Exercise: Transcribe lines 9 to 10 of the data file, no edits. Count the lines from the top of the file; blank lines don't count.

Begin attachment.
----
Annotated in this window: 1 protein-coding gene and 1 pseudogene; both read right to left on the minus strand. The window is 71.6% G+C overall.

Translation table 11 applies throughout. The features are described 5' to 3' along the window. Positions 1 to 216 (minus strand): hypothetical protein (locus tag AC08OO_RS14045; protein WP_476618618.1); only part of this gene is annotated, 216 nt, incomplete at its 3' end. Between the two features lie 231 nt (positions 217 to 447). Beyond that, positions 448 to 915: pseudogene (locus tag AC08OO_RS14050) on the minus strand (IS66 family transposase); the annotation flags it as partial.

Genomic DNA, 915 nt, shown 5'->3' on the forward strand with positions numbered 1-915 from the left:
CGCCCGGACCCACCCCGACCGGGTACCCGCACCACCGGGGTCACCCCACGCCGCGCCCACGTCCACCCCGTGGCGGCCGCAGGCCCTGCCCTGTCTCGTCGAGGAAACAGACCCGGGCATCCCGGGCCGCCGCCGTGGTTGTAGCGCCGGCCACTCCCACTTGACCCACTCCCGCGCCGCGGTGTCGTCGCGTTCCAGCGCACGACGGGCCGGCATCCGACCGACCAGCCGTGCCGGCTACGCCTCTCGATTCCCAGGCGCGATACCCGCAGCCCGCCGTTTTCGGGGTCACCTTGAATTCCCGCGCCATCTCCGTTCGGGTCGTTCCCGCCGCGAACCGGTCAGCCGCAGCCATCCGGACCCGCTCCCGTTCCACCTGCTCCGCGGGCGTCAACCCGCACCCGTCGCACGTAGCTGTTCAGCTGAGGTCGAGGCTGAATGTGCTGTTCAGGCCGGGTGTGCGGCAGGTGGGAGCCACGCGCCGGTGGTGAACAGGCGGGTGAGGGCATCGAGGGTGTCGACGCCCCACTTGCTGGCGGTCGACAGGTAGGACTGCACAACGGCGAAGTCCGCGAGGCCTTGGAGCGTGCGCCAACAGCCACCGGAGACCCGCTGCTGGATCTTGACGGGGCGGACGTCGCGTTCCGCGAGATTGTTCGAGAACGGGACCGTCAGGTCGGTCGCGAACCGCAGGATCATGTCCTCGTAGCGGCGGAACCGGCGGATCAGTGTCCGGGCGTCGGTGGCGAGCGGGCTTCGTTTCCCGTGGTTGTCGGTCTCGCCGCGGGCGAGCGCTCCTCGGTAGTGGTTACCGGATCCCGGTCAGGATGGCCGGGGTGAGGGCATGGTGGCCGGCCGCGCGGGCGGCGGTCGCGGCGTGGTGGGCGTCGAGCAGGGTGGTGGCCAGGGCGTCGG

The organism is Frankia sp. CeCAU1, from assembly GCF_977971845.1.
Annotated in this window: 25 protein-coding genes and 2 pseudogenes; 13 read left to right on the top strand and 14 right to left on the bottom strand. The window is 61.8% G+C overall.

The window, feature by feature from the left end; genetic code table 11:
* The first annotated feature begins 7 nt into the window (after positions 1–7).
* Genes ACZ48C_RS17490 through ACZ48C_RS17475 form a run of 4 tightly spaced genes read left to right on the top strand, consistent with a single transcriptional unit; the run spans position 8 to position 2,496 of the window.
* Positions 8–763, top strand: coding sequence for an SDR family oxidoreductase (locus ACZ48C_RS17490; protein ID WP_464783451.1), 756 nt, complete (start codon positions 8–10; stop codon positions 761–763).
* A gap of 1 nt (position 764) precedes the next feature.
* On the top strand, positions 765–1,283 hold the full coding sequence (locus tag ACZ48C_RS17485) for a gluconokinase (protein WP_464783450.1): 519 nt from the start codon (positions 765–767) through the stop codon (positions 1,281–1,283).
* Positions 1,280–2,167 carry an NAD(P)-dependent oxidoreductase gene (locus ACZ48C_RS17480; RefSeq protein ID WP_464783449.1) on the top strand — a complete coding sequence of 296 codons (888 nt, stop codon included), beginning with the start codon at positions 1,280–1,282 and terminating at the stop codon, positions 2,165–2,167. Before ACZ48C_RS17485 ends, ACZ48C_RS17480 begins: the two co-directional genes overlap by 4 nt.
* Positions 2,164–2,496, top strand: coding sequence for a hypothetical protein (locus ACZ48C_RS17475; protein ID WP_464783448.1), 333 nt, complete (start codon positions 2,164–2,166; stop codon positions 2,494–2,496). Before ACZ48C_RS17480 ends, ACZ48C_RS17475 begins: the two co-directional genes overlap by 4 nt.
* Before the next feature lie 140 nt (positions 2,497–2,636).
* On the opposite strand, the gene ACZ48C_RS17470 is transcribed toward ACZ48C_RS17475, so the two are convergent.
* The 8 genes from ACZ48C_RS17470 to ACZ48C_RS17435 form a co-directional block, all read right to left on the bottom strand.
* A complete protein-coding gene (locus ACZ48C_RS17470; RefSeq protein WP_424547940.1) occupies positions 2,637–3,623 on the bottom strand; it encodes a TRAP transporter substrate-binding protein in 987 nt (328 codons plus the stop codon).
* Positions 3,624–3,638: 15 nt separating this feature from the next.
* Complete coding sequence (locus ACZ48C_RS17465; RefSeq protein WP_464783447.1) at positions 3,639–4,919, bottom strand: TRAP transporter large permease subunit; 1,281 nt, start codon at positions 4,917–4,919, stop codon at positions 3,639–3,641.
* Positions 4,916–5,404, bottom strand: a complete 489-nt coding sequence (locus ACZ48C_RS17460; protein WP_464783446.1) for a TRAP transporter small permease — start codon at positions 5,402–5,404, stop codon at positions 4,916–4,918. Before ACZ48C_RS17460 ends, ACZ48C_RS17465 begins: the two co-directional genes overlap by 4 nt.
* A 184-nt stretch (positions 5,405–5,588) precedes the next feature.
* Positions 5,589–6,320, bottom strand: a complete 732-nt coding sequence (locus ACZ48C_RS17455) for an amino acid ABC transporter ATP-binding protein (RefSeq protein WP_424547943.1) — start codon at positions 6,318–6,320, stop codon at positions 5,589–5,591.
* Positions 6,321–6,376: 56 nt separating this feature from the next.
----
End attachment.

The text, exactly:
* Genes ACZ48C_RS17490 through ACZ48C_RS17475 form a run of 4 tightly spaced genes read left to right on the top strand, consistent with a single transcriptional unit; the run spans position 8 to position 2,496 of the window.
* Positions 8–763, top strand: coding sequence for an SDR family oxidoreductase (locus ACZ48C_RS17490; protein ID WP_464783451.1), 756 nt, complete (start codon positions 8–10; stop codon positions 761–763).